(WXYZ) - After Emma Washko went to see the new movie “The Purge” she decided to go on Twitter to tweet about it. As the 18-year-old from Southgate searched for people talking about the movie, she was surprised to find a tweet about her. It was sent out by an account on Twitter called @downriverpurge.
Emma says the post stated lies about her sexual history. It hurt to see.
“Then I decided none of it is true, so don’t let it bother me,” said Emma.
Emma called out the anonymous poster on Twitter for sending out lies. She saw that she was not the only local teen targeted. There were numerous posts and pictures on Twitter that aimed to humiliate teens from metro Detroit school districts and around the country. She worries that not all of those will be able to handle the bullying.
“It crosses my mind everyday. I hope it doesn’t go too far,” said Emma.
The posts are part of a social media trend that started after the movie “The Purge" came out. The movie takes a look at what would happen if there were 12-hours of lawlessness. The people behind many accounts set up in recent days on Twitter, Facebook, and Instagram promote lawlessness on-line. They post lies, rumors, and nude pictures people have, often of their former girlfriends or boyfriends.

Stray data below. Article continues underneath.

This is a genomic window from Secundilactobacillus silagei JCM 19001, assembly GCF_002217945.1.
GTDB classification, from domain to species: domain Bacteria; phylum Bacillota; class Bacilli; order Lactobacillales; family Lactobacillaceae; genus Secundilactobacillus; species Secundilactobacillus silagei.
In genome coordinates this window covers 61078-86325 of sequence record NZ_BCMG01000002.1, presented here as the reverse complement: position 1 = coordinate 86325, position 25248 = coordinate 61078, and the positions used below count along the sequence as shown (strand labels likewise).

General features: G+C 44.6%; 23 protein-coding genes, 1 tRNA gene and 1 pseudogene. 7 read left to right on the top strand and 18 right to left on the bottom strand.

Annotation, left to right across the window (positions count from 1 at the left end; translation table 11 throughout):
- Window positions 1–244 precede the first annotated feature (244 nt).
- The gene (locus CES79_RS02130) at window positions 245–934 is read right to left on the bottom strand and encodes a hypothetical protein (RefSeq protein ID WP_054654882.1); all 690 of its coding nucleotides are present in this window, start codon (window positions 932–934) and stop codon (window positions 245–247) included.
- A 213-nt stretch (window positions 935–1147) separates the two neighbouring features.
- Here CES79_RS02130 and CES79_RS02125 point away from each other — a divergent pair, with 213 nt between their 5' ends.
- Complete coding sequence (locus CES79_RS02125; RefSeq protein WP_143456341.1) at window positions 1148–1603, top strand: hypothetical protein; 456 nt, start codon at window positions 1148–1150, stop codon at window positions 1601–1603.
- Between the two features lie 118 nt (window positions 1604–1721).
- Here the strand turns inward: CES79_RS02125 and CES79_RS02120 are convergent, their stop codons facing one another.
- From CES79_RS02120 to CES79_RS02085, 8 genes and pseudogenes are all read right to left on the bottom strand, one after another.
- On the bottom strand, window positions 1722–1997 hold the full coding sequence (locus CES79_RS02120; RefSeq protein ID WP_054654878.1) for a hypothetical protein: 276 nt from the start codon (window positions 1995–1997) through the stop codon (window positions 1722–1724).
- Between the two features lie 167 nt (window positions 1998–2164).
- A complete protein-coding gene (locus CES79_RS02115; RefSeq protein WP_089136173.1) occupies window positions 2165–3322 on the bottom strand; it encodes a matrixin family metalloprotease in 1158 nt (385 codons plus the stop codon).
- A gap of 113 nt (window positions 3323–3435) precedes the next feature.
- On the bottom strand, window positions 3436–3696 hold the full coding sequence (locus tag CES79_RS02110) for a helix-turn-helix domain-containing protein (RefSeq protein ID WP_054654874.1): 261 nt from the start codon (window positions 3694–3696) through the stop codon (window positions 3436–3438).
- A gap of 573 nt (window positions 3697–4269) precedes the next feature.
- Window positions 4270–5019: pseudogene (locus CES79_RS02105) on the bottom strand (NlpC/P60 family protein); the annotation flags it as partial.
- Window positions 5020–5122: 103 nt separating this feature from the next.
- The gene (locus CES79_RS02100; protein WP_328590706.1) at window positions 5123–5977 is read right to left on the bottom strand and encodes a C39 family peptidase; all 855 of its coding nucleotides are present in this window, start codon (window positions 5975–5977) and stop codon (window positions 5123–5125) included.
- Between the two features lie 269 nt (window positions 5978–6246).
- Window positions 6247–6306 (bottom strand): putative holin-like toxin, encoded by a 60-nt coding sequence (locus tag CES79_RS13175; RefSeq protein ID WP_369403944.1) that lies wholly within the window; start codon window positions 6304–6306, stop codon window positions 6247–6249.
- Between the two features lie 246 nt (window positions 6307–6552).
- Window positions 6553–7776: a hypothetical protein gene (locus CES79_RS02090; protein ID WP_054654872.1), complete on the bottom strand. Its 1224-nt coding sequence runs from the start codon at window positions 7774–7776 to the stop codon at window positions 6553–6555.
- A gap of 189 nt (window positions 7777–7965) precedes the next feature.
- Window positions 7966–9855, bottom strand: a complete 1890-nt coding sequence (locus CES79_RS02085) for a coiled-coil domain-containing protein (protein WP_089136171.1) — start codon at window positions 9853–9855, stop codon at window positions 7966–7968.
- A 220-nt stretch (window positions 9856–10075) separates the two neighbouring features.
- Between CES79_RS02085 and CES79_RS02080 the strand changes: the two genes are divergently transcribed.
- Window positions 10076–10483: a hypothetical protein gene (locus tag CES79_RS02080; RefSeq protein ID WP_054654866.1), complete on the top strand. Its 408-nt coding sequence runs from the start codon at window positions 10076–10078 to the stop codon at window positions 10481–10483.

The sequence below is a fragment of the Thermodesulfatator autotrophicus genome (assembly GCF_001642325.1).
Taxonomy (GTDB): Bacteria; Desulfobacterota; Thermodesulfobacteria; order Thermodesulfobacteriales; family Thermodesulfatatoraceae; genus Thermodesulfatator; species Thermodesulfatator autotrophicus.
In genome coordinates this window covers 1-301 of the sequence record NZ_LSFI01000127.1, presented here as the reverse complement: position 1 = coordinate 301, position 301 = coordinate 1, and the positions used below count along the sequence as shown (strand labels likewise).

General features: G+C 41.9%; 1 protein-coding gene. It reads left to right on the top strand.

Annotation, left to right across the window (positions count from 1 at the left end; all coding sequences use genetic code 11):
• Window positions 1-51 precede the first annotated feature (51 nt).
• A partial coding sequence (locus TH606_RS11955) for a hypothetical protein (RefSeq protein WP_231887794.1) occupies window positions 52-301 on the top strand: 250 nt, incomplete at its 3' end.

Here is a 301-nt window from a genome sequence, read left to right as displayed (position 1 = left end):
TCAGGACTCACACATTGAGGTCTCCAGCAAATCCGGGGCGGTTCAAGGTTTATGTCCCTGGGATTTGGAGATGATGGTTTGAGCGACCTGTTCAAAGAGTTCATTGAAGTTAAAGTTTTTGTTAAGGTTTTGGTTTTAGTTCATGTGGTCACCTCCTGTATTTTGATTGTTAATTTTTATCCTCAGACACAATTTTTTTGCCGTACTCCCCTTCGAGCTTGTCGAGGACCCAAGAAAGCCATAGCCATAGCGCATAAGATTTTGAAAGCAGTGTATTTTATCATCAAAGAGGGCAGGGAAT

“It is a national epidemic,” said Det. Charles Younkin of the Warren Police Department.
Warren Police have several active cases involving social media sites set up to humiliate teens. In one recent case unrelated to the purge teens found themselves charged with several felonies.
“It is child pornography,” said Younkin of the pictures sent out by many accounts targeting high school age kids.
While there is lawlessness in the movie, there is not lawlessness in the real world. Social media sites are taking down accounts taking part in the on-line "purge" as they become aware of them. Police around the country have announced criminal investigations tied to these sites. Detectives say the people behind them are not hard to track down.
“Parents need to talk to their kids to raise awareness about the consequences of sending nude photos and posting them,” said Det. Younkin. “We have to stop this."